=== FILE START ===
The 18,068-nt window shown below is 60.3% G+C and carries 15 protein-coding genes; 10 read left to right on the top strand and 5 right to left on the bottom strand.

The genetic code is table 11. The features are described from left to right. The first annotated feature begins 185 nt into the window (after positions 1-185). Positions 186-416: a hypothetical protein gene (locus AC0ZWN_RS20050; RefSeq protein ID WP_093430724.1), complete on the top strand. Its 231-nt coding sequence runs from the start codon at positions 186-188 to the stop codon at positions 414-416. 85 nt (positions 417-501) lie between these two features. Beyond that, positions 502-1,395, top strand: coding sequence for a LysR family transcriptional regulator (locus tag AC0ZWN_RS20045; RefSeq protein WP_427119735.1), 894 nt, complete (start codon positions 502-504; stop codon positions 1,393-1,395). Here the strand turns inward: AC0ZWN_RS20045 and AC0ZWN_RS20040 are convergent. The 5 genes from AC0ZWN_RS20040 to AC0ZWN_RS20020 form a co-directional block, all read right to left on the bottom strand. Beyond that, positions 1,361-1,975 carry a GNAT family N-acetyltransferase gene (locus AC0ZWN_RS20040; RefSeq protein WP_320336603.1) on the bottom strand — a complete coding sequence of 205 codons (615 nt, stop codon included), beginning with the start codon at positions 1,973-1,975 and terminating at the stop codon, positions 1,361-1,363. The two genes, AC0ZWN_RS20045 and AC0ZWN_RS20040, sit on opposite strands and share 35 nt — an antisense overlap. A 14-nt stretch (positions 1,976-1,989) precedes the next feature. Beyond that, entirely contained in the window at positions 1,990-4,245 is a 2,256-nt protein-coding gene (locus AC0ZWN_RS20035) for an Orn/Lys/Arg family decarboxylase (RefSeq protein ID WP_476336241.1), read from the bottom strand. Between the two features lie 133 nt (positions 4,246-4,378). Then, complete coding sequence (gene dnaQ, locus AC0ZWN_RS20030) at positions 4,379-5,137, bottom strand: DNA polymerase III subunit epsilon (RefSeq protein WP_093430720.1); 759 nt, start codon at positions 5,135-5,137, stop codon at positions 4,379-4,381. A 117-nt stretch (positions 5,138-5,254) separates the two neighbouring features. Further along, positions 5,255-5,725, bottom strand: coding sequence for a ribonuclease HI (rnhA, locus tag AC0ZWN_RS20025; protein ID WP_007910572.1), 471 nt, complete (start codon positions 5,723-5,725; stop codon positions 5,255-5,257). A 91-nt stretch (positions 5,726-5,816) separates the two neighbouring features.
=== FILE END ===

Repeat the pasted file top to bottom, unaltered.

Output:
The 18,068-nt window shown below is 60.3% G+C and carries 15 protein-coding genes; 10 read left to right on the top strand and 5 right to left on the bottom strand.

The genetic code is table 11. The features are described from left to right. The first annotated feature begins 185 nt into the window (after positions 1-185). Positions 186-416: a hypothetical protein gene (locus AC0ZWN_RS20050; RefSeq protein ID WP_093430724.1), complete on the top strand. Its 231-nt coding sequence runs from the start codon at positions 186-188 to the stop codon at positions 414-416. 85 nt (positions 417-501) lie between these two features. Beyond that, positions 502-1,395, top strand: coding sequence for a LysR family transcriptional regulator (locus tag AC0ZWN_RS20045; RefSeq protein WP_427119735.1), 894 nt, complete (start codon positions 502-504; stop codon positions 1,393-1,395). Here the strand turns inward: AC0ZWN_RS20045 and AC0ZWN_RS20040 are convergent. The 5 genes from AC0ZWN_RS20040 to AC0ZWN_RS20020 form a co-directional block, all read right to left on the bottom strand. Beyond that, positions 1,361-1,975 carry a GNAT family N-acetyltransferase gene (locus AC0ZWN_RS20040; RefSeq protein WP_320336603.1) on the bottom strand — a complete coding sequence of 205 codons (615 nt, stop codon included), beginning with the start codon at positions 1,973-1,975 and terminating at the stop codon, positions 1,361-1,363. The two genes, AC0ZWN_RS20045 and AC0ZWN_RS20040, sit on opposite strands and share 35 nt — an antisense overlap. A 14-nt stretch (positions 1,976-1,989) precedes the next feature. Beyond that, entirely contained in the window at positions 1,990-4,245 is a 2,256-nt protein-coding gene (locus AC0ZWN_RS20035) for an Orn/Lys/Arg family decarboxylase (RefSeq protein ID WP_476336241.1), read from the bottom strand. Between the two features lie 133 nt (positions 4,246-4,378). Then, complete coding sequence (gene dnaQ, locus AC0ZWN_RS20030) at positions 4,379-5,137, bottom strand: DNA polymerase III subunit epsilon (RefSeq protein WP_093430720.1); 759 nt, start codon at positions 5,135-5,137, stop codon at positions 4,379-4,381. A 117-nt stretch (positions 5,138-5,254) separates the two neighbouring features. Further along, positions 5,255-5,725, bottom strand: coding sequence for a ribonuclease HI (rnhA, locus tag AC0ZWN_RS20025; protein ID WP_007910572.1), 471 nt, complete (start codon positions 5,723-5,725; stop codon positions 5,255-5,257). A 91-nt stretch (positions 5,726-5,816) separates the two neighbouring features.